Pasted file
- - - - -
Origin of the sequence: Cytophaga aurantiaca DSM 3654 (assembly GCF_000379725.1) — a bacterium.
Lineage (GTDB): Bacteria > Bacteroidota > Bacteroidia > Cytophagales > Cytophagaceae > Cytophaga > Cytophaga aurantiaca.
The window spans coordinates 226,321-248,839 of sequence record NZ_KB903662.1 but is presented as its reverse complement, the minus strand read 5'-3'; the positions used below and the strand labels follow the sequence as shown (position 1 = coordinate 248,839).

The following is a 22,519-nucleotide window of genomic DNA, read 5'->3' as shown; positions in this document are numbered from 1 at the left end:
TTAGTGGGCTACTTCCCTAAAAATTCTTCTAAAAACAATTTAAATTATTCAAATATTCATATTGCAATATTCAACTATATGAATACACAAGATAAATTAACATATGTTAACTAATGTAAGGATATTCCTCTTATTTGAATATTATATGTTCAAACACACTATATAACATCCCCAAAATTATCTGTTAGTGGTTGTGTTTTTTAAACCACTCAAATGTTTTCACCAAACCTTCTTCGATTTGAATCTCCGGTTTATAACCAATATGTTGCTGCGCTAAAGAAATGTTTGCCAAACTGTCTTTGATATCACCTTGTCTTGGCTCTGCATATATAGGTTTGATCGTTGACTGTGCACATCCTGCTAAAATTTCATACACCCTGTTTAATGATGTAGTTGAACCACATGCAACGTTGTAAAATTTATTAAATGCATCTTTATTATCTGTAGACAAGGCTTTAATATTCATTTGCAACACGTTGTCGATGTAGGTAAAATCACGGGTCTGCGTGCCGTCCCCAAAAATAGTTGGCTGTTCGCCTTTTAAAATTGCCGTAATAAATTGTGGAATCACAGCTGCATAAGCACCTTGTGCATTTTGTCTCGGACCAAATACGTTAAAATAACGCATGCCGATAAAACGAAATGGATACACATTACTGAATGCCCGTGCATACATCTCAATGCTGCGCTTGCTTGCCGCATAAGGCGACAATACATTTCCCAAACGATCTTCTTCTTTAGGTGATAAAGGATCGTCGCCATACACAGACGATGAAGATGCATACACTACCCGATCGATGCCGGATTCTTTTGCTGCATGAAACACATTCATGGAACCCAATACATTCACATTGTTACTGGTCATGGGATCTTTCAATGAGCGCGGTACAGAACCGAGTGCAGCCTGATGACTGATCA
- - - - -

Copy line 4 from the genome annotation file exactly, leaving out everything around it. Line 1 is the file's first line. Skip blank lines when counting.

The following is a 22,519-nucleotide window of genomic DNA, read 5'->3' as shown; positions in this document are numbered from 1 at the left end: